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May 15, 1988|JAMES FLANIGAN | James Flanigan writes a twice-weekly column for The Times

If you're looking ahead nervously to prospects for jobs, it would cheer you to look back.

Recall the predictions of the early 1970s that there wouldn't be enough jobs for the baby boom generation, then entering the work force. Recall also that women at work were scarcely even considered in those predictions.

And then think, as you survey almost two decades of the greatest jobs growth in U.S. history--not to mention the surge of women in the work force--that, happily, modern computer-aided predictors can be as wrong as Nostradamus.

For once again the talk is fearful. A bottleneck is foreseen, and a scarcity of good jobs is predicted as the first wave of the baby boomers--those born in the late 1940s to early 1950s--hit the ranks of middle management. Too many people and too few management slots, say the predictions.

And no consolation prize. If you don't get the top job, you can't coast toward retirement either, because every company is running lean. If you slow down you may be cut out or, worse, run over by the even more populous second wave of the baby boom--those born in the mid-1950s--coming along behind you.

The outlook, alas, seems to be that most men and women will, as Thoreau said, "lead lives of quiet desperation." All other things being equal, say the doom-sayers, we could even be entering a period of rising middle class unemployment.

What should you think? Think for yourself. Ask yourself if it is likely that all other things will be equal? That there will be few great job opportunities for masses of educated American people in their 40s?

The only rational answer is of course not. Technological change alone will alter the script, as it always has. Think about the computer. It has made middle management insecure at every company in America. Yet it has created more jobs than it has displaced.

Consider American Hospital Supply, which has a computer program that buys all the pharmaceuticals--of whatever brand--for the hospitals it supplies. AHS can buy and sell the drugs at discount prices, and the cash-strapped hospitals can cut expenses. Result: hospitals don't need purchasing agents. Thus a job or two is lost at the hospital, but jobs are gained at AHS, at its software supplier and at its computer supplier.

Now do you understand why computers and computer-related industries are displacing automobiles as the largest employers in the U.S. economy?

Did anybody predict that happening 20 years ago? Of course not. In fact, as recently as the late 1950s predictions were that roughly 140 computers would be all the world would ever need.

Management expert Peter F. Drucker, a great student of business history, points out in his book "Innovation and Entrepreneurship" that false predictions happen all the time. He remembers how the experts believed in the early '70s that the participation of women in the work force would continue to decline. Instead it ballooned in the next decade--with little difference in participation between married and unmarried women, or those with children or without.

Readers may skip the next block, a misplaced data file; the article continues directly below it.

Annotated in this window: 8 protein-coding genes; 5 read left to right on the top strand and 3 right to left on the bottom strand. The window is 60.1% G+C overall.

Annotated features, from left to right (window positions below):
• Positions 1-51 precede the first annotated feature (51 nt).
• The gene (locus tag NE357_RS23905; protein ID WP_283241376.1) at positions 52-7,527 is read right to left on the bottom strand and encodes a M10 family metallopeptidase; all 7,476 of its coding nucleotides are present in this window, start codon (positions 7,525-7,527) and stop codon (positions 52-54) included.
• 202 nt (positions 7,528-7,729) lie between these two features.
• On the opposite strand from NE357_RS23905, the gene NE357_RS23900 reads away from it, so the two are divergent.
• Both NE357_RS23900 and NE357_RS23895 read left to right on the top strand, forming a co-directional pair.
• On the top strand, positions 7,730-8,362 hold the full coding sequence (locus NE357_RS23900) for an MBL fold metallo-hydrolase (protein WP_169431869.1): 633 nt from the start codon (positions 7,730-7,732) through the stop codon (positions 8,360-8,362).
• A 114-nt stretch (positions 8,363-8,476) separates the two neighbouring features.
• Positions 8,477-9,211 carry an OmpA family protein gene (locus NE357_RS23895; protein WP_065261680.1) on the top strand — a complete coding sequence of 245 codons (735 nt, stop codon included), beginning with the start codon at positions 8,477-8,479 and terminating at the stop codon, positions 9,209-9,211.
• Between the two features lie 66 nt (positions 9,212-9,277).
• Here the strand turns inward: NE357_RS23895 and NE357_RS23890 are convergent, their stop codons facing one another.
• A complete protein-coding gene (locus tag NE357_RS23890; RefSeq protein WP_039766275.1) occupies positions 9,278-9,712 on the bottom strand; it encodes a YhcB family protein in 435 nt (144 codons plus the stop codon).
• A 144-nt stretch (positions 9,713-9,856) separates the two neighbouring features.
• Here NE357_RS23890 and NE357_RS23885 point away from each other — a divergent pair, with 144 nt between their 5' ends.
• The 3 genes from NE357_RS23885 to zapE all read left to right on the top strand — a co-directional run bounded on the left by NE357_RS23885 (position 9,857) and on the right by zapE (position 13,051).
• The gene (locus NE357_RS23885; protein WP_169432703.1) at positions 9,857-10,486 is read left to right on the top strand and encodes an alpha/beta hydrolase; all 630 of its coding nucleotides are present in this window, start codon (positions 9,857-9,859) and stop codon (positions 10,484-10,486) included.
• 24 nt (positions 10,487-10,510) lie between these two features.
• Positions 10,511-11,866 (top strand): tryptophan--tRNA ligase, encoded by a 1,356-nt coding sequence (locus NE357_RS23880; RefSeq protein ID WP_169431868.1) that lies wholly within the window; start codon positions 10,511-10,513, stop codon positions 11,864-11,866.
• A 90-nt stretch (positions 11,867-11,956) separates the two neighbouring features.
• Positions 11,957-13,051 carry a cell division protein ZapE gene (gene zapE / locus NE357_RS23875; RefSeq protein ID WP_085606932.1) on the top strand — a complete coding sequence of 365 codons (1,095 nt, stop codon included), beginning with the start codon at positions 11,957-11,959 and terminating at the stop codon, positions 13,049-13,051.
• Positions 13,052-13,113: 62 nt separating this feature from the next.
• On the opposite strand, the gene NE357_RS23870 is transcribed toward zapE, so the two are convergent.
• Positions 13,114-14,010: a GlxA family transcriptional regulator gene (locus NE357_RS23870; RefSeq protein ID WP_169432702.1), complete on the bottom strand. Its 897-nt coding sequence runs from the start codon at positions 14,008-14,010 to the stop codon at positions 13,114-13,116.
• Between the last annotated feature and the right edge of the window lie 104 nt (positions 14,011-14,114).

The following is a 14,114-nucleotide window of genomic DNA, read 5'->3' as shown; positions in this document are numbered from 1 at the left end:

Sure, some of that labor force participation was spurred by 1970s inflation and by the sudden need for two incomes if families were to maintain their standard of living. So what? The point is not what caused the shift in employment patterns, but that employment patterns changed to accommodate the demands of the day.

Similarly, because baby bust followed baby boom, markets for children's products were supposed to shrink. Yet Toys R Us is one of the most successful retail chains and children's clothing is one of the most reliable products of the garment business because baby boomers are indulging their children, the way they were indulged in the prosperous decades following World War II.

Indulged in the 1950s, as in stuffed with Twinkies and Oreo cookies. Years later, those same Americans were said to all be devoted dieters. Yet some of the most successful entrepreneurs of the 1980s have opened chocolate chip cookies shops and restaurant chains.

OK, the past was unpredicted. So what's ahead?

Enormous technological change. Are you aware that in the next 10 years fiber optic cables will replace the telephone lines and bring into every American home an immense expansion of communications capacity? What will be at the other end of those fiber optic cables? A combination television-telephone-computer probably--let your imagination be your guide. But how many ways will such a technological change also alter the whole business of reaching and interacting with customers?

Specifically, could such a change affect the outlook for sales jobs? A pertinent question because many companies have been shifting middle management personnel into sales, reasoning that at least sales jobs move goods. But that may not be a trend that will last.

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